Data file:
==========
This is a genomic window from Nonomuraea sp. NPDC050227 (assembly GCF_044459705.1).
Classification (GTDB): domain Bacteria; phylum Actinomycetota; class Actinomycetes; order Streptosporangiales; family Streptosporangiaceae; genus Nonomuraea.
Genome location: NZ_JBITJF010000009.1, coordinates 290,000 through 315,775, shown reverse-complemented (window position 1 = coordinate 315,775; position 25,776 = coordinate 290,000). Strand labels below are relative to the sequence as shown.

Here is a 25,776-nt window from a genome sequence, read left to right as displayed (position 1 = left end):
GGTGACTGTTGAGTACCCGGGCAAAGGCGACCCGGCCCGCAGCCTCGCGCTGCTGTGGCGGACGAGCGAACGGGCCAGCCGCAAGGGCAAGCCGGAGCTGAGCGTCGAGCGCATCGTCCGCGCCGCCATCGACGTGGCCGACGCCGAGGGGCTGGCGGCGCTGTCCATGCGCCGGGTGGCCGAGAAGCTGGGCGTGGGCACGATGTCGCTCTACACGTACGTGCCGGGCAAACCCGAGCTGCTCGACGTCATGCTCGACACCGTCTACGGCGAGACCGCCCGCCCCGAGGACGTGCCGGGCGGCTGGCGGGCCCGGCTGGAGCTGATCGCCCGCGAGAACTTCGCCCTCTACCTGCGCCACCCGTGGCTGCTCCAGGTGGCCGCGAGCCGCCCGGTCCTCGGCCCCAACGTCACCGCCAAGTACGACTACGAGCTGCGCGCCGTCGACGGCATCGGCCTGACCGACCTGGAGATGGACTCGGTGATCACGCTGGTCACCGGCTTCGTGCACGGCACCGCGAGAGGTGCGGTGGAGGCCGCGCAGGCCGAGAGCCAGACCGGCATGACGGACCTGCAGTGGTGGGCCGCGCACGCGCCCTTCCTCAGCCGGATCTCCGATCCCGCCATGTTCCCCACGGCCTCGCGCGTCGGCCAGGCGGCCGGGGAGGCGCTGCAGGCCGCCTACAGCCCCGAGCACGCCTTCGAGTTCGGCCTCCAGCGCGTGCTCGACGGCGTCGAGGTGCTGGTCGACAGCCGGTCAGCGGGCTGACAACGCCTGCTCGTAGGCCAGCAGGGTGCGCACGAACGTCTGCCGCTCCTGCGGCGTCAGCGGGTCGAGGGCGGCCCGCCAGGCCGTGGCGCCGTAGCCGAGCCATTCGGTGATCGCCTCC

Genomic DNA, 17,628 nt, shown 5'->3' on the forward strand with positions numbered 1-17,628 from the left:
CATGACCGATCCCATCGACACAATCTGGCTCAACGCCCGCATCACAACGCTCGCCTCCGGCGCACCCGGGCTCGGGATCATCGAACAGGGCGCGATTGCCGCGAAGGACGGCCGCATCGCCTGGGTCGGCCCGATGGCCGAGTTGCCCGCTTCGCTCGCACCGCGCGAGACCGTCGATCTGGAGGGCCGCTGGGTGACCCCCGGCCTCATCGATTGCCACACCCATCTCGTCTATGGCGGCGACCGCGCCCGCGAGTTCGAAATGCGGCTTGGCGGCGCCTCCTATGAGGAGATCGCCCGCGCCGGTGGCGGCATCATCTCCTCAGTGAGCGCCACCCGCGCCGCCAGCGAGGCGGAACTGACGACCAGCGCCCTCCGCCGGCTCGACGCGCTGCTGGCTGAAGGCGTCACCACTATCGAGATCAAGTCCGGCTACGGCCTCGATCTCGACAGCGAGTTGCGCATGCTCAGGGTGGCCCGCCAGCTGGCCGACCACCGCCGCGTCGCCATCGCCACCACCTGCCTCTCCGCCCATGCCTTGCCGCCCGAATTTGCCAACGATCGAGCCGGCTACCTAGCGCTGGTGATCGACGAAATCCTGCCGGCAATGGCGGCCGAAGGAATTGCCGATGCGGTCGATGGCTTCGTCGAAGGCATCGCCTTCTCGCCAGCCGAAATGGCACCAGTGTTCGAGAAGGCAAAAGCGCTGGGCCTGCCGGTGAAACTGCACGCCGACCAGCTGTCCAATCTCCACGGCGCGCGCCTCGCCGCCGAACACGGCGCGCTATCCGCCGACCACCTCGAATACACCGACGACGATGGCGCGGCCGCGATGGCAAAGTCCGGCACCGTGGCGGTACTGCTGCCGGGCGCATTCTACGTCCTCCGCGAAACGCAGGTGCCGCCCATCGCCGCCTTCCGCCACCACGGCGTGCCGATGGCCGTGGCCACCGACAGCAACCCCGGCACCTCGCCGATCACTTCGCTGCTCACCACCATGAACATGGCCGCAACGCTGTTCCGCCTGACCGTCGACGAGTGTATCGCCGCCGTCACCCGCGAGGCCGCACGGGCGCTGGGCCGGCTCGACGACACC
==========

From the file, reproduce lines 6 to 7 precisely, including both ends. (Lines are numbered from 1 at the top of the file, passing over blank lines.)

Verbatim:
Genomic DNA, 17,628 nt, shown 5'->3' on the forward strand with positions numbered 1-17,628 from the left:
CATGACCGATCCCATCGACACAATCTGGCTCAACGCCCGCATCACAACGCTCGCCTCCGGCGCACCCGGGCTCGGGATCATCGAACAGGGCGCGATTGCCGCGAAGGACGGCCGCATCGCCTGGGTCGGCCCGATGGCCGAGTTGCCCGCTTCGCTCGCACCGCGCGAGACCGTCGATCTGGAGGGCCGCTGGGTGACCCCCGGCCTCATCGATTGCCACACCCATCTCGTCTATGGCGGCGACCGCGCCCGCGAGTTCGAAATGCGGCTTGGCGGCGCCTCCTATGAGGAGATCGCCCGCGCCGGTGGCGGCATCATCTCCTCAGTGAGCGCCACCCGCGCCGCCAGCGAGGCGGAACTGACGACCAGCGCCCTCCGCCGGCTCGACGCGCTGCTGGCTGAAGGCGTCACCACTATCGAGATCAAGTCCGGCTACGGCCTCGATCTCGACAGCGAGTTGCGCATGCTCAGGGTGGCCCGCCAGCTGGCCGACCACCGCCGCGTCGCCATCGCCACCACCTGCCTCTCCGCCCATGCCTTGCCGCCCGAATTTGCCAACGATCGAGCCGGCTACCTAGCGCTGGTGATCGACGAAATCCTGCCGGCAATGGCGGCCGAAGGAATTGCCGATGCGGTCGATGGCTTCGTCGAAGGCATCGCCTTCTCGCCAGCCGAAATGGCACCAGTGTTCGAGAAGGCAAAAGCGCTGGGCCTGCCGGTGAAACTGCACGCCGACCAGCTGTCCAATCTCCACGGCGCGCGCCTCGCCGCCGAACACGGCGCGCTATCCGCCGACCACCTCGAATACACCGACGACGATGGCGCGGCCGCGATGGCAAAGTCCGGCACCGTGGCGGTACTGCTGCCGGGCGCATTCTACGTCCTCCGCGAAACGCAGGTGCCGCCCATCGCCGCCTTCCGCCACCACGGCGTGCCGATGGCCGTGGCCACCGACAGCAACCCCGGCACCTCGCCGATCACTTCGCTGCTCACCACCATGAACATGGCCGCAACGCTGTTCCGCCTGACCGTCGACGAGTGTATCGCCGCCGTCACCCGCGAGGCCGCACGGGCGCTGGGCCGGCTCGACGACACC